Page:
Happy Friday! So yesterday was all about splatterpunk lust and gore so I figured we’d eep the theme going and take a look behind the scenes at how the collection of erotic horror poetry in Brothel was created with it’s author Stephanie M. Wytovich. I feel like you’ll need just a little context on this one to fully appreciate Stephanie’s process, so here’s the blurb about her collection:
Wytovich plays madam in a collection of erotic horror that challenges the philosophical connection between death and orgasm. There’s a striptease that happens in Brothel that is neither fact nor fiction, fantasy nor memory. It is a dance of eroticism, of death and decay. The human body becomes a service station for pain, for pleasure, for the lonely, the confused. Sexuality is hung on the door, and the act of love is far from anything that’s decent. Her women spread their legs to violence then smoke a cigarette and get on all fours. They use their bodies as weapons and learn to find themselves in the climax of the boundaries they cross in order to define their humanity…or lack thereof.
Wytovich shows us that the definition of the feminine is not associated with the word victim. Her characters resurrect themselves over and over again, fighting stereotypes, killing expectations. She shows us that sex isn’t about love; it’s about control. And when the control is disproportionate to the fantasy, she shows us the true meaning of femme fatale.[rawdogscreaming.com]
Now, I’ll let miss Stephanie take the stage.
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On Writing Brothel: To Make Love is to Give Birth to Death
By Stephanie M. Wytovich
Writing Brothel was a step in a different direction for me, thematically at least, because I usually tackle the notion of the erotic in horror from a distance, rather than straight on. What I mean, per say, is that sex is something that usually influences the horror in my writing rather than it being the source of the horror itself. I contemplated writing this book for years because I was afraid of the stigma that it would place on me as a female writer in the genre, but the more I thought about it, the more I realized that was the reason why I needed to write the book. I wanted to cast women in a role of strength, whether that be through their weakness, through their independence, or through themselves as monster so I could show that there isn’t a right way to be a woman, and that there isn’t a right way to look at sex or the female form.
When I sat down to write Brothel, I did a lot of philosophical and psychological research between the relationship of sex and death—a topic that has always fascinated me and continues to do so. I wanted to show sex in the positive, in the negative, as the heavenly, and as a front seat to Hell. In Brothel, there are women who love sex, who hate sex, who numb themselves to it, and who use it as a way to make a quick buck, turn a fast trick, and manipulate and murder through bodily hypnosis.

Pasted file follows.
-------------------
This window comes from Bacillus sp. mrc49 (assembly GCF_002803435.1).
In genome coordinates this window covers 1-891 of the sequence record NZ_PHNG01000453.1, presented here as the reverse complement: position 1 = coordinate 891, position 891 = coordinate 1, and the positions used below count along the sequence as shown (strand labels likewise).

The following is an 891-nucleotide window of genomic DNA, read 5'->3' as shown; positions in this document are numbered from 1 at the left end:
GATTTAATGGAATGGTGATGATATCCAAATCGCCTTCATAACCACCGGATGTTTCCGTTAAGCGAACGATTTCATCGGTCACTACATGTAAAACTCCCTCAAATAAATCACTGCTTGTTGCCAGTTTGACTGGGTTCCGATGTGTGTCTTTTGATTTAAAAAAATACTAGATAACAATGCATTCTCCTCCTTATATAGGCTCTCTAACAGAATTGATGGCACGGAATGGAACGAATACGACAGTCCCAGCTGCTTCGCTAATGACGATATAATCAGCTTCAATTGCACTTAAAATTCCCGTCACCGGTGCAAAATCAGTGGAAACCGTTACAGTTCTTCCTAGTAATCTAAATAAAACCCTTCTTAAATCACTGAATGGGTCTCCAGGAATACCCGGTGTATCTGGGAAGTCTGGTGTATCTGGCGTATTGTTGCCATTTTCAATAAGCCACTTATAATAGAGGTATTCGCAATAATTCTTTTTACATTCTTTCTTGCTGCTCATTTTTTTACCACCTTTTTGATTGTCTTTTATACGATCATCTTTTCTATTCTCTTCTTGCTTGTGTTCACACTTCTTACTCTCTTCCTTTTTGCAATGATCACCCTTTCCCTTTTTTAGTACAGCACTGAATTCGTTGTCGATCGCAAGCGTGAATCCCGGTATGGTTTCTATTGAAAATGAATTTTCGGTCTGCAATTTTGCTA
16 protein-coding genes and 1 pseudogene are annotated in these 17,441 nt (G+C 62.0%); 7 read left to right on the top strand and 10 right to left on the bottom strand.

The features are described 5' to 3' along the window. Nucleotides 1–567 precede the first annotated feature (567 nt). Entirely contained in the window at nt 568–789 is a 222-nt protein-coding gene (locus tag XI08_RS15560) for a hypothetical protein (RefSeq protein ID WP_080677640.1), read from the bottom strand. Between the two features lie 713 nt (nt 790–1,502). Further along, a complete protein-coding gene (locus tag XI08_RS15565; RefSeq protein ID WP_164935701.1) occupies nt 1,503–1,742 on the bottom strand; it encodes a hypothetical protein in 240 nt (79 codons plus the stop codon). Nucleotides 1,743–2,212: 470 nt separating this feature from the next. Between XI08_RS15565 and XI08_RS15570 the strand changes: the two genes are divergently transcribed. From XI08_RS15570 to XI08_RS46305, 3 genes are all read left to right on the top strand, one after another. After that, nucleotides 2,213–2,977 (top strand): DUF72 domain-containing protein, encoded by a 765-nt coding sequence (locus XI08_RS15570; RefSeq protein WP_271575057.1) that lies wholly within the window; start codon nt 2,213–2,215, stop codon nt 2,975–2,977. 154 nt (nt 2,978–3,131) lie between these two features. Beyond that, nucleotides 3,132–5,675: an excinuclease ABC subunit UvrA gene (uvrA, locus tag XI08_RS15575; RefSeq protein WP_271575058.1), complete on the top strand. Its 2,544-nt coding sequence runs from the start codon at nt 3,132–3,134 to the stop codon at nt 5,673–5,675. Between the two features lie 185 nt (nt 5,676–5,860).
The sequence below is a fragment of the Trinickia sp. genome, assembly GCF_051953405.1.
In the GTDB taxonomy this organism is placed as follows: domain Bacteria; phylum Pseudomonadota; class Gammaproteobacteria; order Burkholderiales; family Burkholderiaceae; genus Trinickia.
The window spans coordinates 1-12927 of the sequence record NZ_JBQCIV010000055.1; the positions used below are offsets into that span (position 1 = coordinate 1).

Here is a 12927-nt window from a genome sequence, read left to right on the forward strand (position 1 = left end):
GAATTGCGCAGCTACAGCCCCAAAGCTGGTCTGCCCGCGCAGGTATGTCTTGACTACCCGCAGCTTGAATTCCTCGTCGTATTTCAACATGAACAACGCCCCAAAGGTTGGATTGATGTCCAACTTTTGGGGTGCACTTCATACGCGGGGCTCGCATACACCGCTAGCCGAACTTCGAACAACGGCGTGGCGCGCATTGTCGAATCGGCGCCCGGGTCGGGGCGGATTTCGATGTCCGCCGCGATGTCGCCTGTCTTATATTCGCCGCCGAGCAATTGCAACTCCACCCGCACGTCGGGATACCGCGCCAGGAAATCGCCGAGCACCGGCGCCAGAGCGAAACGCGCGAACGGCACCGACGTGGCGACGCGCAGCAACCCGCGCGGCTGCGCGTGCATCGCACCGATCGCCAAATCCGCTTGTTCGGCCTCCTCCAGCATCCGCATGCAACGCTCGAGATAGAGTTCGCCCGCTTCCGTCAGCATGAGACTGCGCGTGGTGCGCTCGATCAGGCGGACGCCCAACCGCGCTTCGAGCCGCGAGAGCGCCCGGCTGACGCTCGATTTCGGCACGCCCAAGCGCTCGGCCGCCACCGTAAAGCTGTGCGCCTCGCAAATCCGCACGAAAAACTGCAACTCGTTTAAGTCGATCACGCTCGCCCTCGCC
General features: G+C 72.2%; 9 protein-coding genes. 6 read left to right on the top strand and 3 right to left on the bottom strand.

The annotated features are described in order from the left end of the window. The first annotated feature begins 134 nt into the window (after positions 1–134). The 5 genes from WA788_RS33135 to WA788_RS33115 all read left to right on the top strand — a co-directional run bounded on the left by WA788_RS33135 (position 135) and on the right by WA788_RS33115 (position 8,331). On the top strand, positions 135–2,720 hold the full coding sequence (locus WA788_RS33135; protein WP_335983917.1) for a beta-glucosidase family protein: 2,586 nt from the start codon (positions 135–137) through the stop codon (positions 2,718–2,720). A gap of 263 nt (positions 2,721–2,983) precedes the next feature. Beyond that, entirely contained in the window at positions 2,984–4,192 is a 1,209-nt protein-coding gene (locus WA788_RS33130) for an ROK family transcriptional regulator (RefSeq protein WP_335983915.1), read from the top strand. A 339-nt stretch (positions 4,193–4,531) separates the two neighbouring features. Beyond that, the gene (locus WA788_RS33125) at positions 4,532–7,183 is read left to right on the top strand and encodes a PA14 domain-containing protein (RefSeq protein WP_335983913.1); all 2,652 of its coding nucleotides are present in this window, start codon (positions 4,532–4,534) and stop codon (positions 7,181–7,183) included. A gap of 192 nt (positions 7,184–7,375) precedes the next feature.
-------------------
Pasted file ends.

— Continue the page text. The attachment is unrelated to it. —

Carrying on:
While writing the poems, I read a lot about the familial relationships that often form in brothels, especially between the madam and her girls. I latched on to that comradery, and coupled it with my studies in Freudian psychosis and the readings of Bataille, and I worked out a dynamic through the arc of my book that puts my readers in a position of witness to the beautiful grotesque. I like showing the juxtaposition between innocence and guilt, between shame and acceptance, and I think the poems in this collection span a wide array of emotional intensity that flutter back and forth between pleasure and pain.
My process for writing poetry is always the same, with very little variation. I come up with the topic, the emotion, or the mood of what I want to write about, and then I alphabetically write five titles to each letter, and this helps me to outline the collection and format the arc of the book. It’s a little strange, but for me, it forces me to slow down and make a plan, both logistically and creatively for the characters in my work. I strive to find a consistency thematically, but I want the edge of darkness and light to slowly creep in and saturate the work. For someone who doesn’t map out the poems themselves, it’s a rather complex, structured process, but for me, it really works and it keeps me motivated.
Brothel, for me, is the book that I always wanted to write, but was too hesitant to do so. I’m exceptionally proud of this manuscript because I think it tackles sexuality in a way that embraces all orientations, tastes, and fetishes in a way that enforces the belief that everyone is entitled to love the way that they want to love. Sure, there’s a darkness to my words and my stories, but horror has always been about survival to me, and the women in my poems survive, and they survive by using their body as a weapon. They define the femme fatale, embrace the voice of the siren, take notes from Medusa, the mistress of stone. They are sisters and mothers, daughters and orphans, and when their clients knock on their door and hand them payment, it’s hit or miss who is actually getting fucked in the end.
For new readers of my work—and to my seasoned veterans—I promise a carnal beauty in these poems, but I also promise violence, hunger, and the exploration of fantasy and sexual prowess. My characters are filled with desire, passion, and a need to commit to love, to seek out love, and most importantly, to survive love, and as we all know, sometimes in order to do that, we have to make sacrifices.
Live or die.
Love or perish.
With this kiss,
Stephanie M. Wytovich
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